By Mandi Bierly
Updated April 12, 2009 at 11:12 PM EDT

You know how Discovery’s annual “Shark Week” is all about showing you what killing machines sharks are, but then assuring you that they don’t actually mean to eat us. The channel’s “Alaska Week” — which kicks off tonight at 9 p.m. ET and features the season five premiere of Deadliest Catch (April 14, 9 p.m.) and the series debut of Arctic Roughnecks (April 13, 9 p.m) — reveals the many dangers of the Last Frontier, and that it’s totally out to get you.

Yes, there’s lighter fare programmed during the week: Mike Rowe (pictured) kicks things off with a dog-sledding themed episode of Dirty Jobs (April 12, 9 p.m.), while Adam Savage and Jamie Hyneman put Alaskan myths such as “Can it get so cold that your urine freezes before it hits the ground?” to the test in a new installment of MythBusters (April 15, 9 p.m.). But those aren’t the hours I was sent screeners of. I received:

Bear Attack! (April 12, 10 p.m.): There were nine violent brown bear attacks in Anchorage city limits within a six-week period. The main theories why: The paths in the parks run too close to the streams where bears fish for salmon, and bears will protect their cubs and food source. The salmon run was late, so bears followed the streams into town, which provided a tasty alternative — garbage. Helpul tip: If you ever meet a brown bear, roll yourself into a ball and play dead. You will get mauled, but once the bear no longer perceives you as a threat, it should leave. (If you think you can take a bear, just watch the footage of one dragging a moose.)


Alaska: Most Extreme (April 16, 9 p.m.): A look at some of the ballsiest Alaskans at work. You watch men drive a Hovercraft carrying supplies to a village over 30 miles of frozen ice in whiteout conditions, and are told, if it doesn’t get through, the children will go hungry(!). You see men free-climb 120 feet up a damaged transmission tower to bring power back to Juneau after avalanches wiped out the city’s entire grid. (My favorite moment, a rope accidentally drops on the boss’ head, and he yells up, “That’s a beer!”) You also get cops being called to chase away a 1,000-pound moose walking outside a woman’s home, and footage of a moose walking INTO the lobby of a building. (Suddenly, seeing pigeons in New York City’s Port Authority Bus Terminal doesn’t seem so special.)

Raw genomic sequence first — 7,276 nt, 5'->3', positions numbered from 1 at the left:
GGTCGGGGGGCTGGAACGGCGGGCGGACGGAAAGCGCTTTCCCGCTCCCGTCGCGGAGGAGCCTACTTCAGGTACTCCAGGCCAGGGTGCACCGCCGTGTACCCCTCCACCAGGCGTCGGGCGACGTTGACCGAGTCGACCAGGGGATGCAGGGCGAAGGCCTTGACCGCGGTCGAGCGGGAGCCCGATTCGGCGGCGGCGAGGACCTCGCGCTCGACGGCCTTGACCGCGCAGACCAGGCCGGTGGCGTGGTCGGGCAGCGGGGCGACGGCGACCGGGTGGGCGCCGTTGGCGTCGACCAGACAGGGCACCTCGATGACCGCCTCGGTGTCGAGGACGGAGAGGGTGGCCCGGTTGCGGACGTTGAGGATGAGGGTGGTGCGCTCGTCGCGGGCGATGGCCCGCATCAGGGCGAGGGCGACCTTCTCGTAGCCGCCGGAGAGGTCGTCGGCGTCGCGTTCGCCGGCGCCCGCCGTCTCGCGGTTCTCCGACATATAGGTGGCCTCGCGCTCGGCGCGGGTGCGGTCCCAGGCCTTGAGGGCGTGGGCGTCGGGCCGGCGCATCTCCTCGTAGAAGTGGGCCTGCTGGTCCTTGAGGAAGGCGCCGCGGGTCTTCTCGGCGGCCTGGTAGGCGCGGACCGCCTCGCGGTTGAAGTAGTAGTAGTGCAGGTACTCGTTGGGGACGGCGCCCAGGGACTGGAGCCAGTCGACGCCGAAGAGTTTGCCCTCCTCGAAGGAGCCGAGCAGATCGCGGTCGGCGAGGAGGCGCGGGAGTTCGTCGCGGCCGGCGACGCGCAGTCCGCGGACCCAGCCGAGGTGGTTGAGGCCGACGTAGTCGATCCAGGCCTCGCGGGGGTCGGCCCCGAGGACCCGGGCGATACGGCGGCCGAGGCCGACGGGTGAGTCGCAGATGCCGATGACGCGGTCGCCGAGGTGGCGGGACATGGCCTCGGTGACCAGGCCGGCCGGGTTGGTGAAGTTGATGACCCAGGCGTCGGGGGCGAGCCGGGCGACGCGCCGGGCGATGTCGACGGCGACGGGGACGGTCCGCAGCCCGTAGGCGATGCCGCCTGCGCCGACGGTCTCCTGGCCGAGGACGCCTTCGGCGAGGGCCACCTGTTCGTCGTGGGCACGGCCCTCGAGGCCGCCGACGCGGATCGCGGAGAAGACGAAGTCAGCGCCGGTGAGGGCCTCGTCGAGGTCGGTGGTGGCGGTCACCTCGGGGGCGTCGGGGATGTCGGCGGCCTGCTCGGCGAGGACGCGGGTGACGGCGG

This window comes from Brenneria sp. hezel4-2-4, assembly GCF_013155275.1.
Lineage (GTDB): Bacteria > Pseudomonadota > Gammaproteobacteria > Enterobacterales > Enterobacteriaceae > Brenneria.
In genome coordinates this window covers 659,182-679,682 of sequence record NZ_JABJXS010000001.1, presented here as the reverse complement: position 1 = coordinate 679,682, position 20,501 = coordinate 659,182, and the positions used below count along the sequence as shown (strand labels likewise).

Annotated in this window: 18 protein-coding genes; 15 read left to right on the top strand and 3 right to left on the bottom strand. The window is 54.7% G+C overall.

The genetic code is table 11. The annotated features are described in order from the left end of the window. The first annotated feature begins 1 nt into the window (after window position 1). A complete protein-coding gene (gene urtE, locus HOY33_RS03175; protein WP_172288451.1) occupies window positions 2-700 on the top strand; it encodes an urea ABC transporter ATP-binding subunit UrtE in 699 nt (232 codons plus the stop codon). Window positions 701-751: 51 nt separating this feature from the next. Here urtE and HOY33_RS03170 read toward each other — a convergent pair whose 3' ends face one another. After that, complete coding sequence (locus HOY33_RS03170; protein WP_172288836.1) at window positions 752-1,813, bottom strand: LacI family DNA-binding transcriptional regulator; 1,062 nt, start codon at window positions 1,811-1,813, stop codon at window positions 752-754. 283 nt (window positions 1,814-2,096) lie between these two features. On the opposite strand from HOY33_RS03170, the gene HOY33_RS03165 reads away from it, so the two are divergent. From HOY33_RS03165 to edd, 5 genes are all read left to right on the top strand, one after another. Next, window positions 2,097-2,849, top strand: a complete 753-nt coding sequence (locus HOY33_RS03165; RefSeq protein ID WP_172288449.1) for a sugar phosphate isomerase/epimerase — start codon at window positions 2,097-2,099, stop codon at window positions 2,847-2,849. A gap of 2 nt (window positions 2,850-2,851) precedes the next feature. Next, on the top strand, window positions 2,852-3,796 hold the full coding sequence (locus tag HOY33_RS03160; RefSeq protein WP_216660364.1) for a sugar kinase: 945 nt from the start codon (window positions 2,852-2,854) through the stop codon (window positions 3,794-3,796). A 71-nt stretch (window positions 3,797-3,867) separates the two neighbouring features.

Untamed Alaska (April 17, 9 p.m.): This is some of the most intense footage you’ll see all week. Some of it, you can’t look away from: The Coast Guard dramatically rescues fishermen whose boat is trapped in the ice, and a mother bear protects her three cubs and their meal from a male bear (and when she returns, two of the cubs stand on their hind legs and reenact the fight — I am not even joking). Some of it, you’ll want to: Amateur snow machiner Rob Hehnlin tries to jump across a road and slams into the guard rail (the slo-mo is not pretty), and extreme skier Garret Bartelt cartwheels down AN ENTIRE MOUNTAIN and lives. You also get a woman who stood too close to a polar bear exhibit at the zoo being bitten and some off-roaders nearly dying when their Jeep gets swept up in a glacier-fed stream they tried to cross. The moral here: A single lapse in judgment could be your last.

Out of the Wild: The Alaska Experiment (April 14, 10 p.m.):In this eight-part series, nine average Americans are given a three-day survival course and basic supplies (no food, but condoms!), then stranded a 60-mile hike from civilization. “And now the rules are simple,” the voiceover says. “Survive or die.” There is no prize, and no one is voted off — if someone wants out, they push their own GPS button and a rescue helicopter is summoned. You know it’s not a game when the only food that’s caught in the first three days is a single mouse. And a woman gets pissed because the others didn’t save her a bite.